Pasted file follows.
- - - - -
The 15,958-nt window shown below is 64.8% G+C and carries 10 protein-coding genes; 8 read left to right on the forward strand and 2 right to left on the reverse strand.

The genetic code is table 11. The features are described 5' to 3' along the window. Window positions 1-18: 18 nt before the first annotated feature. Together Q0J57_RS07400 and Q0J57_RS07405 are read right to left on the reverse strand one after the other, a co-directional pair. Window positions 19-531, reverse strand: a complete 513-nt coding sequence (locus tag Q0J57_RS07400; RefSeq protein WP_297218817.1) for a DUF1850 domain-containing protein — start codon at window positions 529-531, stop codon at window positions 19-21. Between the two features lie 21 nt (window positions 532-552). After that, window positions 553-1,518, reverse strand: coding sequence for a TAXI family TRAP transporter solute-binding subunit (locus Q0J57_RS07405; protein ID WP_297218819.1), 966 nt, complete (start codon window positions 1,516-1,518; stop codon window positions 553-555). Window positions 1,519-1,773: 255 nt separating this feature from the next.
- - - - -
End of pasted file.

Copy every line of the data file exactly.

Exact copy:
The 15,958-nt window shown below is 64.8% G+C and carries 10 protein-coding genes; 8 read left to right on the forward strand and 2 right to left on the reverse strand.

The genetic code is table 11. The features are described 5' to 3' along the window. Window positions 1-18: 18 nt before the first annotated feature. Together Q0J57_RS07400 and Q0J57_RS07405 are read right to left on the reverse strand one after the other, a co-directional pair. Window positions 19-531, reverse strand: a complete 513-nt coding sequence (locus tag Q0J57_RS07400; RefSeq protein WP_297218817.1) for a DUF1850 domain-containing protein — start codon at window positions 529-531, stop codon at window positions 19-21. Between the two features lie 21 nt (window positions 532-552). After that, window positions 553-1,518, reverse strand: coding sequence for a TAXI family TRAP transporter solute-binding subunit (locus Q0J57_RS07405; protein ID WP_297218819.1), 966 nt, complete (start codon window positions 1,516-1,518; stop codon window positions 553-555). Window positions 1,519-1,773: 255 nt separating this feature from the next.